The Free-est Free Agents

With the new-ish MLB Draft slotting system, teams are oftentimes forced to choose between signing a noteworthy free agent and a few million dollars in pool money. Signing a free agent that received a rejected a qualifying offer requires a team to forfeit their top pick (unless they are picking in the top-ten) - in the Yankees case, that would mean eschewing somewhere between $2 MM and $2.3 MM in the upcoming draft, in addition to the pick itself. To say that that would serve as a detriment to the team's draft would be an understatement, given the team's lingering IFA penalty that already limited the team's activity this year. Luckily for the Yankees, there are at least a dozen players that would fill the team's needs for 2016 without any repercussions (besides the whole decline and injury potential thing, but that's another story entirely) as they cannot receive a qualify offer due to being dealt at mid-season. We'll known on Saturday what players were offered and rejected qualifying offers, as well. Without further ado:

David Price, LHP

Does Price really need an explanation? He's a bona fide ace coming off of what may be his best season, and he has plenty of experience in the playoffs and the AL East. The contract that he demands is obviously the biggest factor here, particularly given what we have seen with CC Sabathia - but at least it's just money.

Actually, let that be a caveat going forward: I am not necessarily endorsing signing these folk. I'm merely pointing out that all of these players could be had for cold hard cash, and cold hard cash alone.

Johnny Cueto, RHP

Cueto is a step behind Price overall, but he has nonetheless been a quality starting pitcher for the last half dozen years or so. The impact that his lackluster performance with the Royals will have (if any) remains to be seen.

Yoenis Cespedes, OF

Cespedes seems like a lock to be overpaid, due to his late Summer brilliance with the Mets, and clutch home runs down the stretch and in the NLDS. He is coming off of a strong all-around season (his best since his rookie year), and can fake it in center field. The Yankees don't have an obvious need for an outfielder, but some are clamoring for the team to deal Brett Gardner and/or Jacoby Ellsbury, so it may come down to a matter of need and/or opportunity.

Ben Zobrist, 2B

If Zobrist wasn't six month shy of his 35th birthday, he may well be the biggest slam dunk of a free agent target in recent Yankees memory. He fills a great need at second, and provides the sort of flexibility that the team is praying to get from Dustin Ackley. And, despite his age, he's coming off of a season that's right in-line with his career norms.

Scott Kazmir, LHP

For the second season in a row, Kazmir was brilliant in the first half (2.49 ERA, 3.23 FIP) and below-average in the second (3.86, 4.90 FIP). Overall, he has been a solid starter since returning from a nearly two-year layoff, which might just be the reason for him slipping as the innings pile up.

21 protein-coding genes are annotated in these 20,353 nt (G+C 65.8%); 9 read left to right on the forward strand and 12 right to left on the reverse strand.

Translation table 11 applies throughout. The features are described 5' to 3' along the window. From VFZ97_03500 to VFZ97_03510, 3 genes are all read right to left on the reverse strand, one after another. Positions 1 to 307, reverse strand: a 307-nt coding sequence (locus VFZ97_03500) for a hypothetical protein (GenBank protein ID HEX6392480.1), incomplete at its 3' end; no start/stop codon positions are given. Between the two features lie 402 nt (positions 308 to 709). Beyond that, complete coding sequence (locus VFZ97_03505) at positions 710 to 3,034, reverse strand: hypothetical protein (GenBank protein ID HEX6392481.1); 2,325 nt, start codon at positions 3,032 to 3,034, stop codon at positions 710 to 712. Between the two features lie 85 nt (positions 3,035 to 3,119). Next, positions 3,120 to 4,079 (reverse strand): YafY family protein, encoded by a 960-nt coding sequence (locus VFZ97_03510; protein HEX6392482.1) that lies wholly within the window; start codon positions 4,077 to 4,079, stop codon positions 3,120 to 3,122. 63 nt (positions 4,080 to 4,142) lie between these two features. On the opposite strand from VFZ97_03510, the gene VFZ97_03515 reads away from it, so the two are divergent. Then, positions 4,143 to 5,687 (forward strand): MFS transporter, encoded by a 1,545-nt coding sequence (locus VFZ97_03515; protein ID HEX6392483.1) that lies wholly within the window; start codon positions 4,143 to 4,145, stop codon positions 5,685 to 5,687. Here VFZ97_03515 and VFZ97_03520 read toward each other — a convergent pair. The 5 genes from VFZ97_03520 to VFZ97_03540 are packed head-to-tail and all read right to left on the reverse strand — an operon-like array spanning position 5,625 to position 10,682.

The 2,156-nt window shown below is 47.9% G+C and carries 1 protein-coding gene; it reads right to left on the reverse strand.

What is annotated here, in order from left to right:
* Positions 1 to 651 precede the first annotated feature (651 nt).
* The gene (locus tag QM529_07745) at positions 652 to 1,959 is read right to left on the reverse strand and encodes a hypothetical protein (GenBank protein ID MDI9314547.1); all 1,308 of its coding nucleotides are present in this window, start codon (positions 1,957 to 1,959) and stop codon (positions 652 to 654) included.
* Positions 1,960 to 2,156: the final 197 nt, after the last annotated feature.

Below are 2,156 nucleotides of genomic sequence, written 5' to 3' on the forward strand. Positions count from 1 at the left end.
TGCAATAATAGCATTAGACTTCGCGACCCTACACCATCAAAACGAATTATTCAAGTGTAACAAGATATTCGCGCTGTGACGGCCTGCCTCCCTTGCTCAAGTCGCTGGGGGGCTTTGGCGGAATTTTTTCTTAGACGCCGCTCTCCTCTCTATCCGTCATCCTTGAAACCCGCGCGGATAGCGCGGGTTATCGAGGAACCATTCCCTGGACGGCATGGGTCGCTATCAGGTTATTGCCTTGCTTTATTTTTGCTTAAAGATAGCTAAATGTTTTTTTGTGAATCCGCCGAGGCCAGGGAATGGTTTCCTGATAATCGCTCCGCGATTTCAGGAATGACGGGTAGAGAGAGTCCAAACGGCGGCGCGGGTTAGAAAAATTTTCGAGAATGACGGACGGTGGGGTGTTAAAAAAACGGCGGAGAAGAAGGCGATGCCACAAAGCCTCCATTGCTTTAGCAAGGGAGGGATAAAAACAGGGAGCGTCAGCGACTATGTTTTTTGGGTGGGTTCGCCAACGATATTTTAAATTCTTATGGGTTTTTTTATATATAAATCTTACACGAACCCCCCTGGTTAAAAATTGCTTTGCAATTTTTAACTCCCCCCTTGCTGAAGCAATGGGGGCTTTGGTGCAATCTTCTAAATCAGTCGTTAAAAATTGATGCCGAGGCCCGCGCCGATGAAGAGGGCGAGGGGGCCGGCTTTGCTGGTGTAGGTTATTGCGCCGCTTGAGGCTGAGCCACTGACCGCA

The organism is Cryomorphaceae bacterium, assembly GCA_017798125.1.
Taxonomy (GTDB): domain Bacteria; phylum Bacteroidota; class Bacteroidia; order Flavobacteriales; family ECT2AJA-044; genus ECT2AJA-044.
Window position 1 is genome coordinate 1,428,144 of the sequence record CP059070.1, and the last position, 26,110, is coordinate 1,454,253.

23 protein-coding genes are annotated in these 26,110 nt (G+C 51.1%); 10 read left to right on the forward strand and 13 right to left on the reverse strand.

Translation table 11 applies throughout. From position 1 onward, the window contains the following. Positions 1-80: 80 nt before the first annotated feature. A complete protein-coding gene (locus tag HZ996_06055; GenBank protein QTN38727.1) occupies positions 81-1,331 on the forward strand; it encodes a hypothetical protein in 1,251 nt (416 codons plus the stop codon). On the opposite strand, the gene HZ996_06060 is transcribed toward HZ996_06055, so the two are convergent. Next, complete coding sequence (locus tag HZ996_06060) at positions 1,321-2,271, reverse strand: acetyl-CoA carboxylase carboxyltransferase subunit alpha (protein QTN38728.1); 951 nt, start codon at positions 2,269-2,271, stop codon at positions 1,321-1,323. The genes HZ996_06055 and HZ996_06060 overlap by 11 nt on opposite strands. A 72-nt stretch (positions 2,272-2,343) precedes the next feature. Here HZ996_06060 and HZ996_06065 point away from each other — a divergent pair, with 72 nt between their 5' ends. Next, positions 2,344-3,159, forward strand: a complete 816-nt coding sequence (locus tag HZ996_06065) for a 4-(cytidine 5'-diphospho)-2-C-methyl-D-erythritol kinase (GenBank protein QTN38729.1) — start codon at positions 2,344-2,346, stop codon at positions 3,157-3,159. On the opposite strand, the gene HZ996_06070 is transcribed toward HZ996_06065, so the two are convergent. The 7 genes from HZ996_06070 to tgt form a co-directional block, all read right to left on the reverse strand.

Mike Leake, RHP

My description of Leake from late June still stands - he's as average as average can be. The calculus shifts in the off-season, though, as the team would not have to give up any talent in exchange for a starting pitcher that has averaged 31 starts and 194 IP over the last four seasons.

Mat Latos, RHP

Latos represents the point where these guys wouldn't be too likely to get a qualifying offer, though he has value as a bounceback candidate. He was an above-average starter from 2010 through 2014 before the wheels fell off in 2015.

Juan Uribe, IF

If the Yankees want a flexible, RHH complement to Ackley, then they don't have to look much further than Uribe.

Austin Jackson, OF

I am intrigued by Jackson's prospects, given how disappointing he's been since being dealt to the Mariners. Will a team give him a chance to start in center-field? Would he take a one-year pillow contract and try to regain his value? Or will he take on a fourth outfielder role? He could fit as a Chris Young replacement.

Joakim Soria, RHP

Some team will throw money at him to close - far more money than the Yankees could give him to be the 7th inning guy. At the very least, we know that the team has an interest in obtaining another weapon for the back of the bullpen, and he's the best fit on the market.

Chase Utley, 2B

Utley is only here because of who he is; or, rather, was. He hit .212/.286/.343 and struggled to stay on the field. I'm nostalgic enough to see him coming through with one last hurrah, but I wouldn't bet on it.

Marlon Byrd, OF

Byrd makes the cut if only because we know that the Yankees need a lefty-mashing counterpart to their starting outfield, and he fits that bill wonderfully. He had a 121 wRC+ against LHP in 2015, to go along with a career 111 wRC+ mark against southpaws.

Again, there are plenty of negatives to be found with most everyone on this list - including the dollar signs. Even so, it bears discussing as the Yankees could improve their postseason odds markedly without sacrificing draft picks in the process.